My column for the October issue of Builder & Developer magazine is now posted online.
For this issue, entitled "Marketing to the Millennial Generation," I had read an article in The Atlantic magazine which suggested a combination of demographic and economic forces had replaced the aspirational pursuit of cars and homes with a sharing culture that relied heavily on technology. So just what does that mean for the building industry? An excerpt:
According to a 2007 survey, 43 percent of Milliennials would prefer a close-in suburb where both the need for cars and the size of homes can be smaller as a trade-off for proximity to reliable public transit, shopping and entertainment options...
Although there will still be great opportunities for builders and developers, they will have to continue evolving along with their customers. This will likely mean fewer suburban tract houses in favor of well-designed flats, semi-private townhomes and small homes which preserve the functionality of single-family living in a denser environment...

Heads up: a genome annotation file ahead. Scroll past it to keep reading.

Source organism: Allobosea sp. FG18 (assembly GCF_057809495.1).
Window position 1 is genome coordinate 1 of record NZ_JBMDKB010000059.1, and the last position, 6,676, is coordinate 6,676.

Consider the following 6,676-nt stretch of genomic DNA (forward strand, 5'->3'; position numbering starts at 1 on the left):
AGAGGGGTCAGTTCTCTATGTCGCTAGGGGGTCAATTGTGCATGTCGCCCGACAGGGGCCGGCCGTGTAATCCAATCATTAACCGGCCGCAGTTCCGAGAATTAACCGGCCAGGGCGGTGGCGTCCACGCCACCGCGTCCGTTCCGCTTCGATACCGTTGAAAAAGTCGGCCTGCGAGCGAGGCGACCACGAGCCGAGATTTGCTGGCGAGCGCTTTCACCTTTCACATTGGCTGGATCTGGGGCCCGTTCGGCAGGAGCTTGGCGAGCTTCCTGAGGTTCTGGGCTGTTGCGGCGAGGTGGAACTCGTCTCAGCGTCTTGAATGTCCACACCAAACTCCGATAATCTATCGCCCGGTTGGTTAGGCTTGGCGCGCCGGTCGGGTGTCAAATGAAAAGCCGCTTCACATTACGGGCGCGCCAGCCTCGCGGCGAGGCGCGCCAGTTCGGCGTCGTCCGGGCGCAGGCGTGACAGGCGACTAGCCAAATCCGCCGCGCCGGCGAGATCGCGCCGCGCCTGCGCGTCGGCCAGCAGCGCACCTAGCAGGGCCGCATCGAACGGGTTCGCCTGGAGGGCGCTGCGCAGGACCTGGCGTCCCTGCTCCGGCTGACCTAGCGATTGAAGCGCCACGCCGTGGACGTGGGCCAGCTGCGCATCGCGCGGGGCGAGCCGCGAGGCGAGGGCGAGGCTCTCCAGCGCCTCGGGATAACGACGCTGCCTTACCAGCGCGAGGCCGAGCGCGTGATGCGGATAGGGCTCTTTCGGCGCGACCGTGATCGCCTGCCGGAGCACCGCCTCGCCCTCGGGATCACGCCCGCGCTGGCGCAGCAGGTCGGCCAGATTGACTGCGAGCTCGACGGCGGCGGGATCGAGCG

Moreover, by spending less on housing and cars, consumers will have more money left over to save or spend on education, thereby making them more nimble for a global and largely knowledge-based economy. This industry could thus have an outsized impact on the future: by deliberately encouraging Millennials to live closer together and share their ideas (as well as their cars and extra rooms), America could regain its economic strength for generations to come.
To read the entire column, click here.
To read the entire October 2012 issue in digital format, click here.